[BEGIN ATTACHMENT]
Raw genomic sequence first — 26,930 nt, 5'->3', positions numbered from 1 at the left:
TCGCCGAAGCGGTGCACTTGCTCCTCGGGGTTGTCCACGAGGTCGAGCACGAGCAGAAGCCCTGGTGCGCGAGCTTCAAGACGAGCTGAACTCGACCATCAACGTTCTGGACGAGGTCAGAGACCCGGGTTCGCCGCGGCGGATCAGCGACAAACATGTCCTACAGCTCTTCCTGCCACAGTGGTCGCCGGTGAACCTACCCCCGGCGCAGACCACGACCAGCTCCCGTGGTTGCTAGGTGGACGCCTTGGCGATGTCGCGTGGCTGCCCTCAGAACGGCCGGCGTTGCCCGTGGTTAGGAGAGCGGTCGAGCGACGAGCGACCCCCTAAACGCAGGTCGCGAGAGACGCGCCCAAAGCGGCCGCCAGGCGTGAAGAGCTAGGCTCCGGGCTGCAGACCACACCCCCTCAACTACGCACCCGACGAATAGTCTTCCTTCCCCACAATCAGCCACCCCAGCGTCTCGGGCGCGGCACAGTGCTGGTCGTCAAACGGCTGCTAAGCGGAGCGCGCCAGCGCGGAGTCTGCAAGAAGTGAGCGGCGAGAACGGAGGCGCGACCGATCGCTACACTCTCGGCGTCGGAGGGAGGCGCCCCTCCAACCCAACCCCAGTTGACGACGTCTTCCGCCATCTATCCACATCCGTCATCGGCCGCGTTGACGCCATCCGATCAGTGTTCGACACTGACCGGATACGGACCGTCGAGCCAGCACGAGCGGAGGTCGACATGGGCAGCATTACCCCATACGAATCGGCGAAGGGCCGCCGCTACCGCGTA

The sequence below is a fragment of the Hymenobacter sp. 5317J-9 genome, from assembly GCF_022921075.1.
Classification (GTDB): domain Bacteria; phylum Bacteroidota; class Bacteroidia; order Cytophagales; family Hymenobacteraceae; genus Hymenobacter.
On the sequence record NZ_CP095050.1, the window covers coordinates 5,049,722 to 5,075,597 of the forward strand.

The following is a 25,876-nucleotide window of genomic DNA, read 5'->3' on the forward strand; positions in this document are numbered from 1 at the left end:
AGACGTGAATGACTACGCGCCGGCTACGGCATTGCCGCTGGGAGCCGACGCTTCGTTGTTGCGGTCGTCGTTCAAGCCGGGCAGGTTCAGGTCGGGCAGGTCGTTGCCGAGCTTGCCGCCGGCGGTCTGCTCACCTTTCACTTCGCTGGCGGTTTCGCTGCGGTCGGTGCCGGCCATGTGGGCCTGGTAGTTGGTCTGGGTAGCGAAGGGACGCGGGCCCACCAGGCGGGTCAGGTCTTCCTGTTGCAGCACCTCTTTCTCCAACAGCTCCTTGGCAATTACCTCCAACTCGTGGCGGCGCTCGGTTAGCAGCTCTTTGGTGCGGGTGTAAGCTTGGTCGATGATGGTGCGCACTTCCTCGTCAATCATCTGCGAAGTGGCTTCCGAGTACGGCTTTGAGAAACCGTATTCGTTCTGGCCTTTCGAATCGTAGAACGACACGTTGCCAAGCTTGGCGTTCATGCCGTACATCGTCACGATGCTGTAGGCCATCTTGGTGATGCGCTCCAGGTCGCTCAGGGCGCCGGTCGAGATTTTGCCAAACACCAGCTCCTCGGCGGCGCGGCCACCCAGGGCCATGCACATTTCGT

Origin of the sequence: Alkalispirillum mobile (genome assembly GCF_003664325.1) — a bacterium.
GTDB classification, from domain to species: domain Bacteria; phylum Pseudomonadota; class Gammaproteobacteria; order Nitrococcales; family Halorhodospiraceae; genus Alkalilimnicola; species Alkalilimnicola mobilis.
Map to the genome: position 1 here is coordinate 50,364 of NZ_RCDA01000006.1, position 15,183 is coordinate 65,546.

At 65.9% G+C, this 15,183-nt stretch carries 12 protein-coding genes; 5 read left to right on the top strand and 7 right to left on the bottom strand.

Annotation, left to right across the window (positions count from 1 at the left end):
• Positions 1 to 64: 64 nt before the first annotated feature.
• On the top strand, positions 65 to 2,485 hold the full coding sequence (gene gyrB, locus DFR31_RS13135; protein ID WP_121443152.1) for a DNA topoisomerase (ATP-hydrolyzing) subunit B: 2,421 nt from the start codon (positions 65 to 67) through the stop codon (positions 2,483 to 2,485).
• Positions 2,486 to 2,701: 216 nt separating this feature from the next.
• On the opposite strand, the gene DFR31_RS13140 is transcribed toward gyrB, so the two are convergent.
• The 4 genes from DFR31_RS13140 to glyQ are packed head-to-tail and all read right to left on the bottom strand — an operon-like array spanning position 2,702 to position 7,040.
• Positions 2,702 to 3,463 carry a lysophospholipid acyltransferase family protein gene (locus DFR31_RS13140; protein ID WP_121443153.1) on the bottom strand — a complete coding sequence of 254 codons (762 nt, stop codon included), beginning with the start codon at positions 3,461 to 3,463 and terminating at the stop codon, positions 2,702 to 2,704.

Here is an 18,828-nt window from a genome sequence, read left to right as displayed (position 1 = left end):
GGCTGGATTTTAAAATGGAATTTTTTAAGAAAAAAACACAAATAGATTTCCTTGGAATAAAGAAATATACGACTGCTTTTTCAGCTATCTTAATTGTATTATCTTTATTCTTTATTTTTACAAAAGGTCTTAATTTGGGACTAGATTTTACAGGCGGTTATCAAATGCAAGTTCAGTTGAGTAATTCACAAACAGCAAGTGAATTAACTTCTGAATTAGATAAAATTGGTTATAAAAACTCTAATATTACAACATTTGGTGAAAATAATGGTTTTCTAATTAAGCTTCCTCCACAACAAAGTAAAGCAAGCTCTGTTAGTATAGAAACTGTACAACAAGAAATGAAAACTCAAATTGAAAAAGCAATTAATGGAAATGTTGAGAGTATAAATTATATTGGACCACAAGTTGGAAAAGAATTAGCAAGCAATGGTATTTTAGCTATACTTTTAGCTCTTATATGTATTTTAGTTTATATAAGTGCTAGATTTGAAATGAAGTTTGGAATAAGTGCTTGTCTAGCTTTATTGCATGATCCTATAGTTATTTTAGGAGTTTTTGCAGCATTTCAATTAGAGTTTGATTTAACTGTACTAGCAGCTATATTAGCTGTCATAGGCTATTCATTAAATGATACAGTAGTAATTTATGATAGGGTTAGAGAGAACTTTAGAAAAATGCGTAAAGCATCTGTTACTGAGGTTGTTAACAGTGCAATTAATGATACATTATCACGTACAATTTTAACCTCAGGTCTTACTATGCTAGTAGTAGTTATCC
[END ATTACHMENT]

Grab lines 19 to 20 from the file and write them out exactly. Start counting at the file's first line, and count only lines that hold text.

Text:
Here is an 18,828-nt window from a genome sequence, read left to right as displayed (position 1 = left end):
GGCTGGATTTTAAAATGGAATTTTTTAAGAAAAAAACACAAATAGATTTCCTTGGAATAAAGAAATATACGACTGCTTTTTCAGCTATCTTAATTGTATTATCTTTATTCTTTATTTTTACAAAAGGTCTTAATTTGGGACTAGATTTTACAGGCGGTTATCAAATGCAAGTTCAGTTGAGTAATTCACAAACAGCAAGTGAATTAACTTCTGAATTAGATAAAATTGGTTATAAAAACTCTAATATTACAACATTTGGTGAAAATAATGGTTTTCTAATTAAGCTTCCTCCACAACAAAGTAAAGCAAGCTCTGTTAGTATAGAAACTGTACAACAAGAAATGAAAACTCAAATTGAAAAAGCAATTAATGGAAATGTTGAGAGTATAAATTATATTGGACCACAAGTTGGAAAAGAATTAGCAAGCAATGGTATTTTAGCTATACTTTTAGCTCTTATATGTATTTTAGTTTATATAAGTGCTAGATTTGAAATGAAGTTTGGAATAAGTGCTTGTCTAGCTTTATTGCATGATCCTATAGTTATTTTAGGAGTTTTTGCAGCATTTCAATTAGAGTTTGATTTAACTGTACTAGCAGCTATATTAGCTGTCATAGGCTATTCATTAAATGATACAGTAGTAATTTATGATAGGGTTAGAGAGAACTTTAGAAAAATGCGTAAAGCATCTGTTACTGAGGTTGTTAACAGTGCAATTAATGATACATTATCACGTACAATTTTAACCTCAGGTCTTACTATGCTAGTAGTAGTTATCC